There is nothing like an accident to make you think about changing your flying ways. After Martha and I had our accident, we urgently wanted to avoid another one, but we didn’t intuitively know what to do differently. We did know that somehow our attitudes about risk-taking had to change. It was pretty clear that we should quit doing “stupid stuff,” but those things never seem that stupid when you are doing them
As “experienced” pilots, we had begun accumulating a long list of things we weren’t going to do anymore. Each scary experience gave us a new lesson. After our accident, we felt especially lucky to have survived that particular test in order to get the lesson. The problem was that we were learning a lot of individual lessons, but we kept putting ourselves at risk to learn each new one. And even a super-long list of things we weren’t going to do anymore didn’t prepare us for something we hadn’t thought of or tried yet.
Our method clearly was not a good one. Plus, as ground instructors on a regular circuit, we were meeting other pilots who were learning lessons the same way, and too many of those pilots — and their passengers — weren’t surviving the tests in order to get the lessons. The death of one of these pilots in particular prompted us to start thinking and talking a lot about what could be done to improve not only our own risk management but also that of other general aviation pilots.
A necessary first step, in our view, was for the GA community to start admitting that there are risks associated with flying. Our philosophy was that if we deny the risks of flying, we probably won’t do a very good job of managing them.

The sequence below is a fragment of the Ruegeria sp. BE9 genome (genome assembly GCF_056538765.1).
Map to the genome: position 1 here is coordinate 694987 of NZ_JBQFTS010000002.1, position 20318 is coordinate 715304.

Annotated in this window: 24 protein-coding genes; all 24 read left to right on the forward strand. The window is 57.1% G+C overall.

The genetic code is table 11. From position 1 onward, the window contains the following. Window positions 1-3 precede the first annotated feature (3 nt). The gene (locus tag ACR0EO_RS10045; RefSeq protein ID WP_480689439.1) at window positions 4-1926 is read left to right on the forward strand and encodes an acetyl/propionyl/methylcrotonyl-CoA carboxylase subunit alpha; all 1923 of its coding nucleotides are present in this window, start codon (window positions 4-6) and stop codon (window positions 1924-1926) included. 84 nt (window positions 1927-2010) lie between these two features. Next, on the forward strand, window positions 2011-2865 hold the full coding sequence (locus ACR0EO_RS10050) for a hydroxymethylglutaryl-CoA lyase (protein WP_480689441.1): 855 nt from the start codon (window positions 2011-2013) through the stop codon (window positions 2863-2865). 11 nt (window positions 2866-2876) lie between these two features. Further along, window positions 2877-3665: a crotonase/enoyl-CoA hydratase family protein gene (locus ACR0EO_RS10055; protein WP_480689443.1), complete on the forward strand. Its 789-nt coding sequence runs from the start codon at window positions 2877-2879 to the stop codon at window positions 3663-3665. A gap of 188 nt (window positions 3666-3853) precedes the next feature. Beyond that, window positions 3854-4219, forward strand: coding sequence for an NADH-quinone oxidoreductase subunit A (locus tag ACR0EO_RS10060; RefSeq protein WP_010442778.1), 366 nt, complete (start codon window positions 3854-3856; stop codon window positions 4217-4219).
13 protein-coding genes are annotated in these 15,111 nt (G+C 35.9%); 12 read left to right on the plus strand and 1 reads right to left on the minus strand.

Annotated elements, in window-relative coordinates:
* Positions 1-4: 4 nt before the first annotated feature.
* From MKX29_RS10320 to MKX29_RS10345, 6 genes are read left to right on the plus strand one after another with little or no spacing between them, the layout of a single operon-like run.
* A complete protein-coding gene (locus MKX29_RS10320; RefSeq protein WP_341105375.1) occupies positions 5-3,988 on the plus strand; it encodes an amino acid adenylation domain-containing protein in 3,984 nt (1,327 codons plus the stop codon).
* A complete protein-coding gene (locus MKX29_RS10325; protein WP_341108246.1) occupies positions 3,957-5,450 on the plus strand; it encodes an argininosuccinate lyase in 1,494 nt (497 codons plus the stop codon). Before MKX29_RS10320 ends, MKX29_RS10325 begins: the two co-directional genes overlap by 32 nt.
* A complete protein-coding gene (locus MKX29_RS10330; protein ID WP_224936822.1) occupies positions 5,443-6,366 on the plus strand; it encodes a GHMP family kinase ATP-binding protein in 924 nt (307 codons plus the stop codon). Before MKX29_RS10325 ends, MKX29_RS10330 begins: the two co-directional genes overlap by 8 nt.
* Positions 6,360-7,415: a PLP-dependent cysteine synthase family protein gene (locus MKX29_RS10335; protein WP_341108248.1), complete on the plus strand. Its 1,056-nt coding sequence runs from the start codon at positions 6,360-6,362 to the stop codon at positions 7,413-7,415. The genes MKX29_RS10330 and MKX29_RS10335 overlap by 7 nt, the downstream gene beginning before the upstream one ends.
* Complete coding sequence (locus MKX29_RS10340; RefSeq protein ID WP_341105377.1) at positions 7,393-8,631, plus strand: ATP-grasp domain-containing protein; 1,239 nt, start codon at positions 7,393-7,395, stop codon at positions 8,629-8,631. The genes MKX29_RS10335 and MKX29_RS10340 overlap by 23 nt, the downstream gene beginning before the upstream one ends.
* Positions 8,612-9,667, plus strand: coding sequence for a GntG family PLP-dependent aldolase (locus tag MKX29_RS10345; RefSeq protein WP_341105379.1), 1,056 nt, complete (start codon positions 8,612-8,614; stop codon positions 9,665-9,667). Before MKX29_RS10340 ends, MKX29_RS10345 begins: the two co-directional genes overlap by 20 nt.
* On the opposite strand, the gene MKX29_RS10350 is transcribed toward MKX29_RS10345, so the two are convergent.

We had for too long been telling what Martha and I call “the big lie.” A big lie is one that you have been telling so long and so often that you have come to believe it yourself. The big lie in GA is, “The most dangerous part of the trip is the drive to the airport.” It is a great saying, and it is true for flying on the airlines. But sadly, it isn’t even close to being true for general aviation. You are seven times more likely per mile to be involved in a fatality in a GA airplane than you are in a car. To get that figure, compare the fatal accident rate per mile for cars from the National Highway Transportation Safety
Administration to the fatal accident rate per hour for airplanes from the National Transportation Safety Board and assume an average speed of 150 miles per hour for airplanes.